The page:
Neil Diamond tribute to raise funds for Parkinson’s disease support at the Wheeler Opera House
IF YOU GO …
What: ‘Sweet Caroline Tour’ benefitting Parkinson Association of the Rockies
Where: Wheeler Opera House
When: Friday, March 29, 7:30 p.m.
How much: $50-$75
Tickets: Wheeler box office; aspenshowtix.com
When Jay White decided to quit his day job selling life insurance to take his uncanny Neil Diamond tribute act on the road, he didn’t expect it to carry his music career for the next 36 years.
“It lasted a lot longer than I thought it would last initially,” White, who brings his two-hour Neil Diamond show to the Wheeler Opera House tonight, said in a recent phone interview from his home in Las Vegas.
Now White, who performs with Diamond’s former bandmembers in what is billed as “the ultimate Neil Diamond concert experience,” is giving back to the man whose music he’s lived and breathed for all these years. The Aspen performance benefits the Parkinson Association of the Rockies in a show of support for Diamond, 78, who retired last year after being diagnosed with the disease.
In 1983, as little more than a hobby, White started performing as Neil Diamond at a supper club in Detroit during its regular tribute night where cover acts would play 15 to 20 minute sets as varied pop music icons. After six months of performances, he made the leap to devote himself to recreating the “Sweet Caroline” singer’s epic concerts.
“I told my wife, I think I’m just going to perform full time for a while and see how it pans out,” he recalled. “It’s turned out to be quite a ride.”
White performs with a 10-piece ensemble that includes Diamond’s percussionist King Erisson and keyboardist Mark Levang. He promises the full Diamond experience — the voice, the bedazzled stage shirts, the thick parted hair, the audience interaction and the sing-alongs to “Forever in Blue Jeans” and “Sweet Caroline” — as he rolls through Diamond’s decades-long run of hits.
“Anyone who has never seen a Neil Diamond concert, we’re going to re-create that experience,” White said.
Diamond, of course, is among the most beloved American entertainers and songwriters in history, thanks to his epic concerts and enduring songs like “Cracklin’ Rosie,” “Solitary Man,” “America,” “Love on the Rocks” and so on.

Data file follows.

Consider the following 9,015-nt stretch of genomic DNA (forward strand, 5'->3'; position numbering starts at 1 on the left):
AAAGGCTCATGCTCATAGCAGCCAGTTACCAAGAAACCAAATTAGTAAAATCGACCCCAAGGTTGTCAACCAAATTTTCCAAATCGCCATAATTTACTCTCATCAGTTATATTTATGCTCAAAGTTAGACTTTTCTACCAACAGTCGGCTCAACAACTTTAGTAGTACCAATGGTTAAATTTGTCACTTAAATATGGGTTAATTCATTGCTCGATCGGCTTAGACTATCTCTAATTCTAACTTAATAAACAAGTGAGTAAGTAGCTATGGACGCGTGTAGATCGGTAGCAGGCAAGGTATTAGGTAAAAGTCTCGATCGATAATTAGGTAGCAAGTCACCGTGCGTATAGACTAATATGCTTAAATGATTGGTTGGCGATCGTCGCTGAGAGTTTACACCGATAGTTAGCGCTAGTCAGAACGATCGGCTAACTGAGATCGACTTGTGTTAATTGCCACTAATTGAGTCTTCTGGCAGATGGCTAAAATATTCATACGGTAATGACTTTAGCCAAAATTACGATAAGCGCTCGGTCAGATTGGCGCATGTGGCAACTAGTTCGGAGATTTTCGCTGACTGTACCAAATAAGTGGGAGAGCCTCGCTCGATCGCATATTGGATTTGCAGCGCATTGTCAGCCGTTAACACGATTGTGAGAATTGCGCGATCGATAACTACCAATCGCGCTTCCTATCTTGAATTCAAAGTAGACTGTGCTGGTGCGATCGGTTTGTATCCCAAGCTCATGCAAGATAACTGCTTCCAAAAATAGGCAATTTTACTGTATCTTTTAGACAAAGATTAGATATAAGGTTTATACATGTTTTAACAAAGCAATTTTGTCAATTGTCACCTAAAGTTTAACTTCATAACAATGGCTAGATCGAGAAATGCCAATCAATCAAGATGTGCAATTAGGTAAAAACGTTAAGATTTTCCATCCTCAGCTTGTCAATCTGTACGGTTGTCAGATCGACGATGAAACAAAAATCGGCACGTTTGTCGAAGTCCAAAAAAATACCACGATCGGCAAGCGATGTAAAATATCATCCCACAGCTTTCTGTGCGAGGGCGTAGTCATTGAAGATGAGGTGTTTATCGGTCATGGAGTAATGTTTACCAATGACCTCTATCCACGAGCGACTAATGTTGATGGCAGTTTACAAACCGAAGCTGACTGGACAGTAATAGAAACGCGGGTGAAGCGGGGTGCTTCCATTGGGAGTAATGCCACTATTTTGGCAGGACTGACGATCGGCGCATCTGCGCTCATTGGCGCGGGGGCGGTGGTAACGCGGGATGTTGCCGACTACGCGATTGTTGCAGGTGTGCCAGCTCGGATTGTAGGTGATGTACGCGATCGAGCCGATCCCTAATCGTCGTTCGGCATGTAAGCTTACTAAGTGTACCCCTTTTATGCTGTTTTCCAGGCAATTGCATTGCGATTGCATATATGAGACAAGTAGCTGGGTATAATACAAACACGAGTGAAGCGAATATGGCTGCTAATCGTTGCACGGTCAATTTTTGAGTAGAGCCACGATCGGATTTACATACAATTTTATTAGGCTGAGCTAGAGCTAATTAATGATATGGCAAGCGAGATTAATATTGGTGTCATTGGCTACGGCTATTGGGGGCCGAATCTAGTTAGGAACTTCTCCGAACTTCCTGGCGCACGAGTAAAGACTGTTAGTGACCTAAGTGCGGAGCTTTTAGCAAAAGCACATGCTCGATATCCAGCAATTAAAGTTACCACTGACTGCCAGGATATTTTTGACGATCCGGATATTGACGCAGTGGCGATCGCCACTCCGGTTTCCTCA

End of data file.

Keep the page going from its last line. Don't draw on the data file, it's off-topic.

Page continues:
“Neil Diamond writes about his own experiences, his own hopes and dreams,” White said. “When people hear these songs, they connect because they connect to those emotions and that’s the thing that keeps his music alive.”
A part-time Roaring Fork Valley resident, Diamond endeared himself to locals even more last July when — in his only reported public performance since his retirement — he appeared with an acoustic guitar and played for first responders in Basalt at the command post as firefighters battled to save the town from the Lake Christine Fire.
White, through his role as a Diamond doppelganger, has twice met Diamond when the singer has come through Las Vegas. Diamond once signed a photo of the pair with the salutation: “Keep singin’ so I can stay home and relax.” White is also featured in a documentary film included in the 2003 Diamond box set “Stages.”
While White’s core audience is people who lived through Diamond’s astounding run of hits from the late 1960s through the ’80s, his shows have become multi-generational happenings.
“Young people come up to me on the road and say, ‘My parents love Neil Diamond and they played his music all the time and I grew to love his music, as well,’” White said.
When Diamond announced his diagnosis in early 2018, White pivoted to support Parkinson’s research and awareness.
“My manager and I got together with Neil and said, ‘Maybe we can do some shows to benefit Parkinson’s organizations in different cities around the country?’” White said.
White’s goal is to raise $5 million for Parkinson’s research and support over two years for organizations like the Parkinson Association, a Denver-based nonprofit that provides support and assistance to people living with the disease and their loved ones.
“Neil has given me a lifelong career since I was in my 20s. I couldn’t be more grateful,” White said. “I owe everything in my life to performing his music. So I feel like this is a way for me to return the favor by helping out people who have Parkinson’s.”
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Painter Annie Decamp met the Denver-based artist Michael Dowling at a show a few years ago, and asked if he would mentor her.